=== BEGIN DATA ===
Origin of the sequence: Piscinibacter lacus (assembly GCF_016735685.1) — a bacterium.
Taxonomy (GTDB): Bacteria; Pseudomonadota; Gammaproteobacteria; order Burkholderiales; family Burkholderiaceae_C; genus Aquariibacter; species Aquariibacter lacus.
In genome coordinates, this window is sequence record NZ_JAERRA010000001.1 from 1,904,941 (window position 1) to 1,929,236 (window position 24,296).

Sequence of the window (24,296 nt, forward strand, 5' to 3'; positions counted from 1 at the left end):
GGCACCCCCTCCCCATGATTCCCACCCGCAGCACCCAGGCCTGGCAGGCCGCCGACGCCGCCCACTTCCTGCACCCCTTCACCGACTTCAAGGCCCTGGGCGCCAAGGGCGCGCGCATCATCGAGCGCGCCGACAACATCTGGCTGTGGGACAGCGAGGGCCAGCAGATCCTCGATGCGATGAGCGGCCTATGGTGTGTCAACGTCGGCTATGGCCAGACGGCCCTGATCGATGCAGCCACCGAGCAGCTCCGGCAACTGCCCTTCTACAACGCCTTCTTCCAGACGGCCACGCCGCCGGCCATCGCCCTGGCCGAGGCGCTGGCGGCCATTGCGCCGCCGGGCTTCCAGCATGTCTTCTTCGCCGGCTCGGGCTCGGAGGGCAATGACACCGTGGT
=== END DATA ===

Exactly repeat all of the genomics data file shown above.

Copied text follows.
Origin of the sequence: Piscinibacter lacus (assembly GCF_016735685.1) — a bacterium.
Taxonomy (GTDB): Bacteria; Pseudomonadota; Gammaproteobacteria; order Burkholderiales; family Burkholderiaceae_C; genus Aquariibacter; species Aquariibacter lacus.
In genome coordinates, this window is sequence record NZ_JAERRA010000001.1 from 1,904,941 (window position 1) to 1,929,236 (window position 24,296).

Sequence of the window (24,296 nt, forward strand, 5' to 3'; positions counted from 1 at the left end):
GGCACCCCCTCCCCATGATTCCCACCCGCAGCACCCAGGCCTGGCAGGCCGCCGACGCCGCCCACTTCCTGCACCCCTTCACCGACTTCAAGGCCCTGGGCGCCAAGGGCGCGCGCATCATCGAGCGCGCCGACAACATCTGGCTGTGGGACAGCGAGGGCCAGCAGATCCTCGATGCGATGAGCGGCCTATGGTGTGTCAACGTCGGCTATGGCCAGACGGCCCTGATCGATGCAGCCACCGAGCAGCTCCGGCAACTGCCCTTCTACAACGCCTTCTTCCAGACGGCCACGCCGCCGGCCATCGCCCTGGCCGAGGCGCTGGCGGCCATTGCGCCGCCGGGCTTCCAGCATGTCTTCTTCGCCGGCTCGGGCTCGGAGGGCAATGACACCGTGGT